…..'A sense of humour lends you poise, it gives you balance and it helps you to bend without breaking'…..

(HH Pujya Gurudev Swami Chinmayananda)

Menoplomatic Message.

YAM at Sandeepany Sadhanalaya
Have occasionally dropped in items about Hindu festivals here... most readers know I am a teacher (and ongoing student, for learning never stops!) of Vedanta, the philosophy which underpins Sanatana Dharma - and the whole of life everywhere actually. The relationship with my Beloved Yeshu has gained a breadth and depth it would never have had without the Knowledge gained in the past decade. There is no conversion in Hinduism; merely absorption and expansion of what exists already. Gradually, the tale of this journey will be told in the Mac Histories... yes I know they have been sporadic. The closer to 'now' they get, the more intense they become. There's a balance required.  One does at times question the purpose of writing one's story at all... then reading others' reminds that it is about finding things which might make a difference to some one. Somewhere. We read biographies because we want to know more about the person in focus, yes; but also because we want to compare our own lives and ponder how we would be in their situations - or whether we can live our own lives differently, perhaps inspired by what we read - or shocked and decide to change our ways, not to follow their fate!

Anyway, that's by the by. There may be a few readers who are curious about Hinduism in general. There is much within its scope. Sanatana Dharma is actually a way of life. As sometimes happens when one is thinking deeply on a subject, words or pictures appear, almost by magic,  which are related. So it is that I came across this video which was developed for teaching in sixth grade social studies in the USA. Of its type, it is one of the best I have seen. There are minor quibbles I could make with it, for it once or twice drops into stereotypical perceptions - there are even some Hindus who live up to the myth! However, it is really a very good little twenty minutes in which the basis and rationale are presented clearly and succinctly.

I do hope you will take the time to watch it and that, perhaps, a little increase of understanding will be gained.


  1. an open mind is like an open book - giving us the freedom to learn about what ever we want - we are off to watch the video - thank you for sharing

    1. Hari OM
      Accha hai... you're welcome! Yxx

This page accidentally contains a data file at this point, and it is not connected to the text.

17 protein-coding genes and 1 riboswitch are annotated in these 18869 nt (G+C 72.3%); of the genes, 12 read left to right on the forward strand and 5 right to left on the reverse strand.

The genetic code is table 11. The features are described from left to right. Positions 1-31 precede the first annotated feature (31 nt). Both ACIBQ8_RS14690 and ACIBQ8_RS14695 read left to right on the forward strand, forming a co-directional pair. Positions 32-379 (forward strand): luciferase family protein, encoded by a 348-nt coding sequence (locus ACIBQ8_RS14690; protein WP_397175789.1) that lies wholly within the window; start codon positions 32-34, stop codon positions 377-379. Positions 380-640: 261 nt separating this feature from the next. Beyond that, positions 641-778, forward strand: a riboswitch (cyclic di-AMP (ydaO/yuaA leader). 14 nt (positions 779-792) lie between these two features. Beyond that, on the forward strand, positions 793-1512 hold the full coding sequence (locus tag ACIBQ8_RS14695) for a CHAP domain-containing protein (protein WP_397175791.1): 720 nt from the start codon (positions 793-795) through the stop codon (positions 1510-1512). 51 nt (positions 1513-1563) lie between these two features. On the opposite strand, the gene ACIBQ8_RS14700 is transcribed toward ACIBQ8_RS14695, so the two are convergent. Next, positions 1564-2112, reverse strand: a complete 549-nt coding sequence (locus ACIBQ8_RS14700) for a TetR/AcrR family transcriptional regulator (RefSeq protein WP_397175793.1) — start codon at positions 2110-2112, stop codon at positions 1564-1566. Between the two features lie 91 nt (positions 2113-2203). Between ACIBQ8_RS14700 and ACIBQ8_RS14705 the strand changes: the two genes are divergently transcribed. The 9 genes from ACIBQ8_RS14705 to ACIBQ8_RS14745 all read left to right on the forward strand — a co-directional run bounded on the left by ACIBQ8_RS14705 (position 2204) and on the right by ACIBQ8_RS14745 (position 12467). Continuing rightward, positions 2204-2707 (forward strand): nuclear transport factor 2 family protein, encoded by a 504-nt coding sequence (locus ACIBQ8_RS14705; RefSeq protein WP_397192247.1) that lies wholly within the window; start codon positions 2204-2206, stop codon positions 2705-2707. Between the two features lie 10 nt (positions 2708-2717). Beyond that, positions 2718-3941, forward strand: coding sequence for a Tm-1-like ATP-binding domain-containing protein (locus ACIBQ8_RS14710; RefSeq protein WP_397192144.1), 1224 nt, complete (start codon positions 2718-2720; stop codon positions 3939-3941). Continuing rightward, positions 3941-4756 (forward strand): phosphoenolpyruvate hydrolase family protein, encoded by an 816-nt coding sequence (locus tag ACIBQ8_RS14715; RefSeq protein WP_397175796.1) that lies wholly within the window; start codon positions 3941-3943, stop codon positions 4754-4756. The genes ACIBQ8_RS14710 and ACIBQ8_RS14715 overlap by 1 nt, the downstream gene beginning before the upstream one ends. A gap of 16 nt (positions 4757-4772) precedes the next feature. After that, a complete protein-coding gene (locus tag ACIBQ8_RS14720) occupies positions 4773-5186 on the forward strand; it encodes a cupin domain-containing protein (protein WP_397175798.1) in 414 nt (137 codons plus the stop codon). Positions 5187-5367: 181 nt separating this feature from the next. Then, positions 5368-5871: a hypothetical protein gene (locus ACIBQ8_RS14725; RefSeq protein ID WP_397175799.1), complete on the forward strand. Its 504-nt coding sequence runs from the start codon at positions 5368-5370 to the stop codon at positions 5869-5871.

2. OK, we are gonna come back to watch it after we pop some popcorn. Mom likes biographical accounts.

    Your Pals,

    Murphy & Stanley

    1. How interesting! Can't imagine all the work those priests put into such memorization! We appreciated a better understanding of the caste system too. The spiritual section was very interesting. Thought it was interesting that each individual selects their own day of worship and every home has a place of worship. Some lessons the rest of us can learn from and apply in our own religions! BTW, we never did get any popcorn . . . just sayin'.

    2. Hari OM
      Dekhto-ki tum, dhanyavaad... thank you for watching! As you will eventually read here, memorising is key to Sanskrit... and this brahmacharini had her greatest ever battle! (Meno blog is a direct result of that time...)

      Vedantically, my main quibble is with the portion on caste, as there was an opportunity here to totally correct a lot of misunderstanting... then again, many Indians are themselves caught up in the incorrect application of the system; it is a case of the priest class (brahmins) appropriating scripture to their own ends... it was hinted at in the film by the fact that 'caste' became hereditary. In fact, no matter one's birth, one comes with a 'colour of mind'. In Sanskrit the word is Vurna, which translates as 'caste' in the sense of how a bronze is caste or how one caste's a fishing line. In other words, each has their own particular strength of talent, be it for the learning (Brahmin), for business (Vaishnava), for strategy and sports (Kshatriya), for manual works such as farming or building (Shudra) or, as the world requires such folk, your lot is that without any of these talents, there is garbage collection, dealing with the more 'sour' aspects and tasks, thus becoming 'untouchable' (Dalit).

      Therefore, in truth, there is someone of each caste, potentially, in every family. You will know it as the 'bookworm', the entrepreneurial type, the college footballer, the one who prefers to be in their garden.... and the one who is somehow lost in direction and just goes from job to job, earning enough to eat and drink... or lands up on the dole. The societal structure exists the world over and although the West would like to say it is class-free....................

      The word for a personal god through which to worship is Deity (for example, other than Lord Jesus, I pray via Sri Rama)... which may have been mistaken for 'day'... however, that said, there is no single day assigned for spiritual matters.... ever hour of every day is a time of worship if one wishes it to be so.

      So sorry you didn't get your popcorn doodz!!! But sure am glad you felt the film was worth the watching.
      Much Love, hugs and wags, Yxx

  3. How interesting. Mom is now reading a book on Buddhism. So many wonder life lessons to be found in places we'd not normally explore.

    Abby Lab

  4. Hello, even in my late fifties I feel like a student. There is always something new to learn. Thanks for sharing, enjoy your day!

  5. It's very interesting. Mum loves to watch historical video. Thank you for sharing this YAM-aunty!


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